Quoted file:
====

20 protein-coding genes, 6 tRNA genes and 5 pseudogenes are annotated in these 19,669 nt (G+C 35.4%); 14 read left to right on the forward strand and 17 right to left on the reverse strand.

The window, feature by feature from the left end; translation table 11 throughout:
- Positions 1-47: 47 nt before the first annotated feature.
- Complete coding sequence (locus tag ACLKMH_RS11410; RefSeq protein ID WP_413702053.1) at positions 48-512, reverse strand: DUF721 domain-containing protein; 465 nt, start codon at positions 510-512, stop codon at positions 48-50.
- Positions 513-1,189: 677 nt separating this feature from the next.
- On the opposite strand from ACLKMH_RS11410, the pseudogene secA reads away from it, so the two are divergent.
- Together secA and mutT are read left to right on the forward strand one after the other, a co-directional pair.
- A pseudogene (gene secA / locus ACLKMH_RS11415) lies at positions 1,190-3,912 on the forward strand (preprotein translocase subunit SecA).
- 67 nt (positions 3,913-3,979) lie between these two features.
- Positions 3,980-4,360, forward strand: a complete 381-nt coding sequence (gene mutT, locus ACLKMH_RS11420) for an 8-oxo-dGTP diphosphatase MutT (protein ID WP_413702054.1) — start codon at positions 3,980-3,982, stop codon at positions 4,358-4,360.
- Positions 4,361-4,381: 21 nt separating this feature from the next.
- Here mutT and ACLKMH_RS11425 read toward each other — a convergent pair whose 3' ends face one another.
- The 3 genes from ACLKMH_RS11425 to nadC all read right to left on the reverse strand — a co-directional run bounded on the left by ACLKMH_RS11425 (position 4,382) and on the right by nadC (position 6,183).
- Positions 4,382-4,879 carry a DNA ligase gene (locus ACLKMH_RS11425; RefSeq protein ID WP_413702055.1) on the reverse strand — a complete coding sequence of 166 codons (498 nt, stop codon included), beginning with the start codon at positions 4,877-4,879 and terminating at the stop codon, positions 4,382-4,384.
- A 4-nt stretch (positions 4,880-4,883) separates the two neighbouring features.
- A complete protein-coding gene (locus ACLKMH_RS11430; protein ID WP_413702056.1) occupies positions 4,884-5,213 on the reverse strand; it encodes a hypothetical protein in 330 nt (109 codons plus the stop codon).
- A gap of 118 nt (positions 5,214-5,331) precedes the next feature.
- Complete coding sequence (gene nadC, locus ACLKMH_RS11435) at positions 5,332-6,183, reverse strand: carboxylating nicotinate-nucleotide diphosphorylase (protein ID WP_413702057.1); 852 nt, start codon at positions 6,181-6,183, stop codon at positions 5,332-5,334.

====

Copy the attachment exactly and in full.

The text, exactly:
20 protein-coding genes, 6 tRNA genes and 5 pseudogenes are annotated in these 19,669 nt (G+C 35.4%); 14 read left to right on the forward strand and 17 right to left on the reverse strand.

The window, feature by feature from the left end; translation table 11 throughout:
- Positions 1-47: 47 nt before the first annotated feature.
- Complete coding sequence (locus tag ACLKMH_RS11410; RefSeq protein ID WP_413702053.1) at positions 48-512, reverse strand: DUF721 domain-containing protein; 465 nt, start codon at positions 510-512, stop codon at positions 48-50.
- Positions 513-1,189: 677 nt separating this feature from the next.
- On the opposite strand from ACLKMH_RS11410, the pseudogene secA reads away from it, so the two are divergent.
- Together secA and mutT are read left to right on the forward strand one after the other, a co-directional pair.
- A pseudogene (gene secA / locus ACLKMH_RS11415) lies at positions 1,190-3,912 on the forward strand (preprotein translocase subunit SecA).
- 67 nt (positions 3,913-3,979) lie between these two features.
- Positions 3,980-4,360, forward strand: a complete 381-nt coding sequence (gene mutT, locus ACLKMH_RS11420) for an 8-oxo-dGTP diphosphatase MutT (protein ID WP_413702054.1) — start codon at positions 3,980-3,982, stop codon at positions 4,358-4,360.
- Positions 4,361-4,381: 21 nt separating this feature from the next.
- Here mutT and ACLKMH_RS11425 read toward each other — a convergent pair whose 3' ends face one another.
- The 3 genes from ACLKMH_RS11425 to nadC all read right to left on the reverse strand — a co-directional run bounded on the left by ACLKMH_RS11425 (position 4,382) and on the right by nadC (position 6,183).
- Positions 4,382-4,879 carry a DNA ligase gene (locus ACLKMH_RS11425; RefSeq protein ID WP_413702055.1) on the reverse strand — a complete coding sequence of 166 codons (498 nt, stop codon included), beginning with the start codon at positions 4,877-4,879 and terminating at the stop codon, positions 4,382-4,384.
- A 4-nt stretch (positions 4,880-4,883) separates the two neighbouring features.
- A complete protein-coding gene (locus ACLKMH_RS11430; protein ID WP_413702056.1) occupies positions 4,884-5,213 on the reverse strand; it encodes a hypothetical protein in 330 nt (109 codons plus the stop codon).
- A gap of 118 nt (positions 5,214-5,331) precedes the next feature.
- Complete coding sequence (gene nadC, locus ACLKMH_RS11435) at positions 5,332-6,183, reverse strand: carboxylating nicotinate-nucleotide diphosphorylase (protein ID WP_413702057.1); 852 nt, start codon at positions 6,181-6,183, stop codon at positions 5,332-5,334.